from:  Gautam
Posted on: Dec 12, 2011 at 20:31 IST

It is really very heart warming to know that renowned Gurus like Dhananjayan sir are taking up the case to fight for 'Merit' Vs. 'Money and public relations'. In these days, when good artistes are losing hope because it seems that no one really cares for the standard of a performance, this article coming from the great Guru surely is a ray of hope. Ultimately,as the Guru says, though a slow process,complete trust and reliance on merit has to win the audiences...

from:  Divya Yeluri
Posted on: Dec 12, 2011 at 20:29 IST

It would have been nice if Sri Dhanajayan had also discussed in his article the kind of arrangements his students are allowed to make for their arangetrams/performances providing a good starting point for the new generation gurus.

from:  Ranjani
Posted on: Dec 12, 2011 at 19:56 IST

I am sure that The Hindu editors are of high moral standards and never allow to 'wrangle a press review or have a photo published in the papers'. There is no evidence that 'money power and influence count in getting superfluous write-ups published' in Friday Review. The Hindu has no other choice but to respond to Shri. V.P. Dhananjayan's statements about reviews/reports and refute his allegations by explaining how they select the artistes to be reviewed, and what quality criteria they follow.

from:  Ratipriya
Posted on: Dec 12, 2011 at 19:42 IST

It is true that current dancers do not know the meaning of Rangapravesam/Arangetaram. They are under impression that they are fully ready to start dance school and teach others, missing the true meaning is 'Rangapravesam' , only entitles to stage entrance and not to teach. A guru prepares student with few items in every type to present it to audience showing the proficiency in guru and ability in Sishya. It takes long to become a guru in one subject. This is also a reason to have more surplus than demand in any form of classical dance, causing constraints on the part of art lovers to attend limited performances. A classical dance form is getting mixed up with fusion and misleading to overtake a true feeling through generation gap, causing the thinning of true knowledgeable audience. Few gurus maintain a true meaning of Guru/Sishya method of teaching without any generation mix ups and those sishyas recognize their guru to follow a traditional Parampara style.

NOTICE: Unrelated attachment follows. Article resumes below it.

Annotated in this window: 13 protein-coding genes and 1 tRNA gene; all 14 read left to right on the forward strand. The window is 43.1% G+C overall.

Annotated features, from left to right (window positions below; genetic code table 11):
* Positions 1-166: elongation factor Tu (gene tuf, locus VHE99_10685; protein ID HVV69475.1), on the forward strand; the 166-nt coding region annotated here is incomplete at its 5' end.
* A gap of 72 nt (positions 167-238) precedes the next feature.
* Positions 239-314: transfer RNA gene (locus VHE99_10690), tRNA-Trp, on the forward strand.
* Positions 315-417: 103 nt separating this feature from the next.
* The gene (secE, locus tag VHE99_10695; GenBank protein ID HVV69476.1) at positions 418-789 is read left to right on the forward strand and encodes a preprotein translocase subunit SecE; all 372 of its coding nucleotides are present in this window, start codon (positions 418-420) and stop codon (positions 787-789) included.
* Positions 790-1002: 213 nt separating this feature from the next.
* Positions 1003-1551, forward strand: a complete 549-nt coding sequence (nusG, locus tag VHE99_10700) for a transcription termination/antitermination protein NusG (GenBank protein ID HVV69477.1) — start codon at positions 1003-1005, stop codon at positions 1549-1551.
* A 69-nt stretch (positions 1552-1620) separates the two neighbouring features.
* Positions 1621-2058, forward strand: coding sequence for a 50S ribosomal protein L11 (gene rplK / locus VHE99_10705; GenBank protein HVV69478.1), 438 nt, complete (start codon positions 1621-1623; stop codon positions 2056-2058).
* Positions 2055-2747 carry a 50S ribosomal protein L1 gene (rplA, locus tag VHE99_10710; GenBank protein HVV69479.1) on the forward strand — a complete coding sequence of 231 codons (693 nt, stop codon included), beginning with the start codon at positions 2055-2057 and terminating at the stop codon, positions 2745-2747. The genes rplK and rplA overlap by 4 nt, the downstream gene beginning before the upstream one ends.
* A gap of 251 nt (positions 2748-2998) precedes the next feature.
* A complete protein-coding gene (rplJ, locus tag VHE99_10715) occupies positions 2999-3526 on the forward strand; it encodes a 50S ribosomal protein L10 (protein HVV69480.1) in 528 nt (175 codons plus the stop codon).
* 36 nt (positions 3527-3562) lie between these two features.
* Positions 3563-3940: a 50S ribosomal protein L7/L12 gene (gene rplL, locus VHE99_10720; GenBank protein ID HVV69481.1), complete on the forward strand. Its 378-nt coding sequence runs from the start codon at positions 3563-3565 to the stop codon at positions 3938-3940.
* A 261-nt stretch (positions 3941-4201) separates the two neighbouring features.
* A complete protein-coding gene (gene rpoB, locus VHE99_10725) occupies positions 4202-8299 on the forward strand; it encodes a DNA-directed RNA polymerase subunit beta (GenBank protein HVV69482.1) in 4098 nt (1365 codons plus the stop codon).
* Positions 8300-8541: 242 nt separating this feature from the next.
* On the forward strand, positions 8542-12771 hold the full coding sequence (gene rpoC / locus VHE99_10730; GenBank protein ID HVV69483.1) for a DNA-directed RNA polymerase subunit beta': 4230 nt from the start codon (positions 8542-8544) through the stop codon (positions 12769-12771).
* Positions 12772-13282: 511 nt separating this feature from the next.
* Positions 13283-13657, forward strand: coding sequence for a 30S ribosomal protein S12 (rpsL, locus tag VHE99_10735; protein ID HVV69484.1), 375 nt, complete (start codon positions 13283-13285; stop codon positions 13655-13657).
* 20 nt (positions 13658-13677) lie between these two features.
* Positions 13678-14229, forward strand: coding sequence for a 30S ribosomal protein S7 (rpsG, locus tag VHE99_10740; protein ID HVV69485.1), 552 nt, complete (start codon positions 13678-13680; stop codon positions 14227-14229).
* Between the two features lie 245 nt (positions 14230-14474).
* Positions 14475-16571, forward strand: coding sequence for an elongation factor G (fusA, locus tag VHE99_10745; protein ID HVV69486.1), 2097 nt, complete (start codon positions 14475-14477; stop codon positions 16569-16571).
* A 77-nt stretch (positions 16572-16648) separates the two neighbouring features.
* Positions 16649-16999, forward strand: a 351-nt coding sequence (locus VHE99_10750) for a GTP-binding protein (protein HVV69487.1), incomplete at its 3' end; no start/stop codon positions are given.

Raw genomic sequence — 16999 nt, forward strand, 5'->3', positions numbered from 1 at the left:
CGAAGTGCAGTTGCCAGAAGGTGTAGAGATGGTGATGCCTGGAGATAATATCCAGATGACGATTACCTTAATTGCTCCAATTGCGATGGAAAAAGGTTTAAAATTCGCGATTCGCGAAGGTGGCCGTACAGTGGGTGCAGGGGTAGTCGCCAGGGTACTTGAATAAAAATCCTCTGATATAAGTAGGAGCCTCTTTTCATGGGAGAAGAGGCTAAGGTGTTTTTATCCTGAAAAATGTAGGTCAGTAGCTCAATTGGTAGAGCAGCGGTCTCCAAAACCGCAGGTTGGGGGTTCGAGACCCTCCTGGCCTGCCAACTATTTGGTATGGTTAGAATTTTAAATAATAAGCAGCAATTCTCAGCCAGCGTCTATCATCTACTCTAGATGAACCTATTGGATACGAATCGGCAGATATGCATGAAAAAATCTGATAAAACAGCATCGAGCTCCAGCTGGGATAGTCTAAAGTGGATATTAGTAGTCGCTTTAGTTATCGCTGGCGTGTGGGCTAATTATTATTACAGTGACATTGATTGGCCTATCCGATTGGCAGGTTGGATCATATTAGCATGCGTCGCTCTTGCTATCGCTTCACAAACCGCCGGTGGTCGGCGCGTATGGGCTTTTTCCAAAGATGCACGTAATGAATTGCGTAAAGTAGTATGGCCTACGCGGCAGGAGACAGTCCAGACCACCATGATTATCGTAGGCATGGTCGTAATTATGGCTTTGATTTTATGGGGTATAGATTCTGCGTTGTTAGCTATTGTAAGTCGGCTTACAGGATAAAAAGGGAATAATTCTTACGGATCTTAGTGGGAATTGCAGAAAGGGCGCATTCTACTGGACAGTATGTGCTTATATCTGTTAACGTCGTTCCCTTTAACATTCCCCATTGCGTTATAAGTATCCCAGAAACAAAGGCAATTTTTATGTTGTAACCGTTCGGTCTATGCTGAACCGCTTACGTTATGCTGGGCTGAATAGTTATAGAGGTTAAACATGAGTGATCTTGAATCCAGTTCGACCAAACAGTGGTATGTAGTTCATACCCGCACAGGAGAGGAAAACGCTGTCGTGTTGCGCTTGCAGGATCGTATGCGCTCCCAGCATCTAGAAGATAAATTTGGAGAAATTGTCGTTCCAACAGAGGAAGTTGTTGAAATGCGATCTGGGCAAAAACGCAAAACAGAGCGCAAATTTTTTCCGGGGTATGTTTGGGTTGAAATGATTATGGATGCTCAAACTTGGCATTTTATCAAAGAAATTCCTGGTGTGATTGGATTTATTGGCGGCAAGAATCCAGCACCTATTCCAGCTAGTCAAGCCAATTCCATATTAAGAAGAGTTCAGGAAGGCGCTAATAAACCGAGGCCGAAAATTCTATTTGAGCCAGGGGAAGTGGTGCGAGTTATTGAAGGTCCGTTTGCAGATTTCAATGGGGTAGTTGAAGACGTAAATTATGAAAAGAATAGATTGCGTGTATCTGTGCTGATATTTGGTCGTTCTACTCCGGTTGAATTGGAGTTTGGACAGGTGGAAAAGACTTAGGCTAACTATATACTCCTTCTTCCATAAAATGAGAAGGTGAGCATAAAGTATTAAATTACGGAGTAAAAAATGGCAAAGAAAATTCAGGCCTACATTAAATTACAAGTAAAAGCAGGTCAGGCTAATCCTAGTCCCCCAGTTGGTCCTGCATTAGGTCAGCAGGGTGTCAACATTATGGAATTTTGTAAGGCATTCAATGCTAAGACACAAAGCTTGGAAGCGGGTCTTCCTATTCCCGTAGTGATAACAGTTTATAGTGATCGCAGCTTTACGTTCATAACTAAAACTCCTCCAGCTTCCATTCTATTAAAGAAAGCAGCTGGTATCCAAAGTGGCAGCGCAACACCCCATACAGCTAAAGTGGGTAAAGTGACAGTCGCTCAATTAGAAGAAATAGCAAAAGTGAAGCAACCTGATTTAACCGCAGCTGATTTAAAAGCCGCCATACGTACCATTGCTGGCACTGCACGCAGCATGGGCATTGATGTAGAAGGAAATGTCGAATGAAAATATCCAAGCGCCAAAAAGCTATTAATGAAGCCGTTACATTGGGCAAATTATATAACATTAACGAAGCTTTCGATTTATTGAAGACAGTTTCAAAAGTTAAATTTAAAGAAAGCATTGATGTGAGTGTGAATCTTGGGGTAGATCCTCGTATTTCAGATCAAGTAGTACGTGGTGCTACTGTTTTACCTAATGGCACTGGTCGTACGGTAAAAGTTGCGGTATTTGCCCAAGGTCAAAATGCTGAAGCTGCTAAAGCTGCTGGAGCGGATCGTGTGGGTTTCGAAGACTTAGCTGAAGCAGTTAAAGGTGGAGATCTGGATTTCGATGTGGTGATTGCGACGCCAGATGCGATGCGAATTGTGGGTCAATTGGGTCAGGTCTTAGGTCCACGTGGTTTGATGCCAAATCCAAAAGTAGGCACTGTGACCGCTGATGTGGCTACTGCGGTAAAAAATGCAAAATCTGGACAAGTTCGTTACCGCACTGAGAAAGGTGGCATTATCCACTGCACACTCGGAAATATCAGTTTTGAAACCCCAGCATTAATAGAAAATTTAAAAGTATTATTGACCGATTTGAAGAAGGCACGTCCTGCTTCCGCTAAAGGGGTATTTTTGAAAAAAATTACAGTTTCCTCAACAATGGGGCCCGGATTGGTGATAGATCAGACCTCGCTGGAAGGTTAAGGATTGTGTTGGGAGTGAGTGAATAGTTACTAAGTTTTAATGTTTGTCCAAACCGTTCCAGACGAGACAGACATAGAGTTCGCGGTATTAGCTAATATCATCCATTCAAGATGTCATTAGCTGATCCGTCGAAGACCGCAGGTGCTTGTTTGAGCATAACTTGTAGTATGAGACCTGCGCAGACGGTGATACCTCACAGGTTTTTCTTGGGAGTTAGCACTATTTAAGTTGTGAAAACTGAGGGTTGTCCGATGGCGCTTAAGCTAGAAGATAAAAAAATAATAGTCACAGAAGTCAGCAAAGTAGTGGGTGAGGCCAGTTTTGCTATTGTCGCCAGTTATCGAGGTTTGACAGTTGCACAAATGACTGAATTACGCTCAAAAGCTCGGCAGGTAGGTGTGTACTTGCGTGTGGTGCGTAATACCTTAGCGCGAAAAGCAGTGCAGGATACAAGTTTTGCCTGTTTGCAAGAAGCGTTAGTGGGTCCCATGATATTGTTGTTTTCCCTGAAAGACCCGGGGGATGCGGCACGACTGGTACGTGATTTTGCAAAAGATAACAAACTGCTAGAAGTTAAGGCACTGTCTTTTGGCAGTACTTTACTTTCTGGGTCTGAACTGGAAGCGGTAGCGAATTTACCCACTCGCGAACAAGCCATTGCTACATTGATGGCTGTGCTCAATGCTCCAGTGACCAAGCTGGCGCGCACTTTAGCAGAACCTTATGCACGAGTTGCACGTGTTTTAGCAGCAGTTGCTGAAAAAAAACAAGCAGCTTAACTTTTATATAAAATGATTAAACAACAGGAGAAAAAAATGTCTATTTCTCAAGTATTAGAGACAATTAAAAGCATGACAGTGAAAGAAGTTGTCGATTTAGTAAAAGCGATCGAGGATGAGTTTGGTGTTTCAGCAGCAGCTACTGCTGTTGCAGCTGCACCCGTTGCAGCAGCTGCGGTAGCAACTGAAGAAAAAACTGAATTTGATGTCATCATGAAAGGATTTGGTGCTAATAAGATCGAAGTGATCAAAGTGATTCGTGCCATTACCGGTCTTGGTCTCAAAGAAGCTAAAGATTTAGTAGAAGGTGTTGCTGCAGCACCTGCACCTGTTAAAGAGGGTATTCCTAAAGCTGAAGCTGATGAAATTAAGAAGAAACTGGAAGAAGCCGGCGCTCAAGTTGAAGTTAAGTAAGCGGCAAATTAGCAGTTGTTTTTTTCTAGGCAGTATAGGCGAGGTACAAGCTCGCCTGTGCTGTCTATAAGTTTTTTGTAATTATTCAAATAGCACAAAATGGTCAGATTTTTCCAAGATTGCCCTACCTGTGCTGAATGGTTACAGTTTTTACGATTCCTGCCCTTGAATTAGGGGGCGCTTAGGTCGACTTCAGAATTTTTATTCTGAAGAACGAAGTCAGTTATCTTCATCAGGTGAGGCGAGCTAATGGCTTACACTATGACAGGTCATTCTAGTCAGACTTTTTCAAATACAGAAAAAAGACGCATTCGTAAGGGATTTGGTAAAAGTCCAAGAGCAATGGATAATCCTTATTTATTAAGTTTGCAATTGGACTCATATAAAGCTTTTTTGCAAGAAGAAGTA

from:  Prabha Maruvada
Posted on: Dec 12, 2011 at 19:35 IST

It is a big exaggeration to say that "Connoisseurs are bewildered by the superlative, rave reviews of mediocre performances with half-page blowups". Not only the connoisseurs but even the average rasikas hardly ever decide to attend a performance based on a press review or a photo published in the papers.

Also, Shri. V.P. Dhananjayan cannot complain about the papers because a very large number of such reviews are the reviews of his dancers or of himself. Media houses are commercial establishments, and are serious primarily about getting readership and advertising fees. They must have the figures about how many readers read the Bharatanatyam reviews today. I will not be surprised if those few newspapers who still publish any Bharatanatyam reviews will stop doing so.

from:  Madhu
Posted on: Dec 12, 2011 at 19:28 IST

Terrific article by Mr. V.P. Dhananjayan and his "market analysis" situation of Bharatanatyam brings in unique perspective. I agree with him in total. I live in the US and am appalled by every Tom, Dick and Harry here, lounging themselves in to be a tutor for this ancient art giving raise to mediocrity that he espouses. In my years I have had a dozen invitations to “arengetram”. I am sure that situation is not any different in India. What it has done is to relegate real experts into the background! This movement is definitely triggered by wanting to become famous, a quick entry into movies, retire in comfort and forsake the art! It is as simple as that. I always understood that anyone can learn the art but only a true artist can be a guru! The parents should also curb their enthusiasm as they see their agenda worked through their children. It is OK that you do not have it in you to be a dancer or a cricketer. Be a decent citizen and that is enough!

from:  Raman
Posted on: Dec 12, 2011 at 17:44 IST

The Rasikas are still attending Dance programs in this city and they
attend in more numbers than the music concerts or stage plays.What is
happening behind the stage as revealed by the writer should make the